“We were taking acts who, at the time, had actually stopped performing concert dates,” explains Walden. “They were all, pretty much, doing cabaret shows, corporate events or whatever they could pick up.”

“Their recording career had gone a long time ago but they made their living by live performance,” Nicol adds. “So we took the concept into a more comfortable environment for the audience: we put them in a nice seated concert hall rather than a
smokey, dingy club.”

Whether it was a dream pairing or a bumper blast from the past, Flying Music subsequently put on similar shows over the next 15 years with the likes of Glenn Campbell, Frankie Valli, Neil Sedaka, Smokey Robinson, The Supremes and The Four Tops. Walden and Nicol had hit upon a niche that would prove incredibly popular with the public and, in fact, the artists themselves.

“They were completely reinvigorated by the whole experience,” says Nicol. “They would do packages back in the early Sixties when they were doing the Odeon circuit playing to thousands of people. And now there they were, back on theconcert platform again, playing to huge sold out audiences. They felt great about it.

“Their craft was always performing live, so the guys felt comfortable from the moment they stepped back on stage for the first show. It wasn’t a case of having to get into it and I think the audience felt that as well.”

Thanks to their combined experience in promotion and artist management during the Seventies, as well as stints in recording and publishing, the duo saw potential in the acts they were working with and the sell out shows they could still achieve under the right conditions.

“A lot of the acts that we started to work with didn’t have record deals,” says Walden. “We realised there was an opportunity there, so, with some of the artists we actually put what’re now known as ‘360 degree’ deals together and started working with them, not just in terms of live performances but recording deals and video for some of them as well.

“The first one we did was with Neil Sedaka. Neil hadn’t released any product to speak of for quite some years. We put together a deal with him that involved not only touring but also a greatest hits album where he actually re-recorded some of his originals and licensed others.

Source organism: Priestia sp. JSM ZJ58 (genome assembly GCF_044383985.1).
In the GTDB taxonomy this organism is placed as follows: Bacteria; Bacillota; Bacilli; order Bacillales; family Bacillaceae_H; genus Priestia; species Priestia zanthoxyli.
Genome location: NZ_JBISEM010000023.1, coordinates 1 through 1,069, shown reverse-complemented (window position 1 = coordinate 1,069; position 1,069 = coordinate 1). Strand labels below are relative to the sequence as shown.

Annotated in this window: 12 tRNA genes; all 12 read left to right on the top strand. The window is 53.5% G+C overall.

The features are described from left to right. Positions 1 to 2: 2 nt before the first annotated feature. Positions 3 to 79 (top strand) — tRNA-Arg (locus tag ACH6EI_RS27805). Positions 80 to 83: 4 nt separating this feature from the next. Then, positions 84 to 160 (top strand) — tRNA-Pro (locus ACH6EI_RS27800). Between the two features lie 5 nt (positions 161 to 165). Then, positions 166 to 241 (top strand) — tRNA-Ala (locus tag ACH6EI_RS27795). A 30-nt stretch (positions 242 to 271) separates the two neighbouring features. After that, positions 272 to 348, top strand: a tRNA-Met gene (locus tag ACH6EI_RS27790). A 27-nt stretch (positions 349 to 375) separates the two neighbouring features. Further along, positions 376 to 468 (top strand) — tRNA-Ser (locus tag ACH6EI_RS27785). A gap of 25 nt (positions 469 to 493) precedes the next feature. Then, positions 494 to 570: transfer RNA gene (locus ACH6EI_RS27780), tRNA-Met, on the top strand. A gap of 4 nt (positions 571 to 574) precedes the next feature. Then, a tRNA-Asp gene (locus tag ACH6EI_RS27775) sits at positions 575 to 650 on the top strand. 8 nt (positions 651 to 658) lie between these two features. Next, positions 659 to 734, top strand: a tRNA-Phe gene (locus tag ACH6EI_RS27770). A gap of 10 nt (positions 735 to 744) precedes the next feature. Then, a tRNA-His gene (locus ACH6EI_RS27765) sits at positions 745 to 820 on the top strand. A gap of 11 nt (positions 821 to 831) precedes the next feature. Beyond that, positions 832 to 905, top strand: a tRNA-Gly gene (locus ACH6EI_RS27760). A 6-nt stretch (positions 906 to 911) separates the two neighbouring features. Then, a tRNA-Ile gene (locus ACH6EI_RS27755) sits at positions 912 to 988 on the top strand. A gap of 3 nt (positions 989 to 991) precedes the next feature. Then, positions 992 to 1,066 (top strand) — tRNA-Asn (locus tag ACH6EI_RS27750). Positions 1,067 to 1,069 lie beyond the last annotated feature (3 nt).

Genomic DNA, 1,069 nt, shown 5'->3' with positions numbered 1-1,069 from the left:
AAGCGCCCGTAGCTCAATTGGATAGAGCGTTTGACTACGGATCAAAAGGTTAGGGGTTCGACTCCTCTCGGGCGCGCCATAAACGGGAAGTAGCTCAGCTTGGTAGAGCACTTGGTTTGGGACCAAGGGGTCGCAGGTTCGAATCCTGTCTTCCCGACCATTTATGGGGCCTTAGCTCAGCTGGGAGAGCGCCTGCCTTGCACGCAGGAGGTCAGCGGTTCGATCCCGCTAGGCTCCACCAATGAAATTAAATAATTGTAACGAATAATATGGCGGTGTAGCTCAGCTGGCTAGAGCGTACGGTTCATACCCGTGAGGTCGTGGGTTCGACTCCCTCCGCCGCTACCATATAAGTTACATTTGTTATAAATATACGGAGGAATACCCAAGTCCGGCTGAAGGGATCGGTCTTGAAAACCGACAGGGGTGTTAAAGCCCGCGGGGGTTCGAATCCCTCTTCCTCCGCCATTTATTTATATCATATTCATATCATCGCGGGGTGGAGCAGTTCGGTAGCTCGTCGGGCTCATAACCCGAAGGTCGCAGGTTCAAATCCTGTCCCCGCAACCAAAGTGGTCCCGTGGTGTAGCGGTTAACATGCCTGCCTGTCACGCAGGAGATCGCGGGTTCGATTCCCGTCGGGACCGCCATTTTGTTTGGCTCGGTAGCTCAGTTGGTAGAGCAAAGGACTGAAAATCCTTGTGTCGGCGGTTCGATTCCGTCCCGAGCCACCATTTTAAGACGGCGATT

“We established a deal with Polygram to do a TV-advertised album package alongside the tour and a BBC One TV special, which was also going to be available for video. So that was a truly 360 degree deal, if you like, and going from selling very few records in the five or six years previously, that album came out and went platinum for Neil.”

The Sedaka tour sold out, the album hit 400,000 units in the UK alone and the TV special went out in a prime time slot. It was a level of success that no-one would have dared predict for the singer at that stage in his career.

For record labels and publishers with semiretired stars on their books, the implications of the Flying Music concept went far beyond a reminiscing audience and aging icons happy to be back on the boards.

Nicol and Walden had hit upon a formula that tapped into the greater potential of catalogues otherwise forgotten about. But companies had to be clued into what Flying was doing.

“The repertoire record labels had was sitting on the shelf,” says Nicol. “You might have been able to get it in certain shops, but there was no marketing, promotion or anything like that. If you wanted to find it you really had to search for it.

“So when we went to them with the overall campaign we had planned, and got them to TV market it, they already had a lot of the material on license anyway so they were able to make a compilation album to go alongside. It benefited all of us: it worked for the record company, it worked for the artist and it worked for Flying Music as well. It was a complete cross-marketing effort.”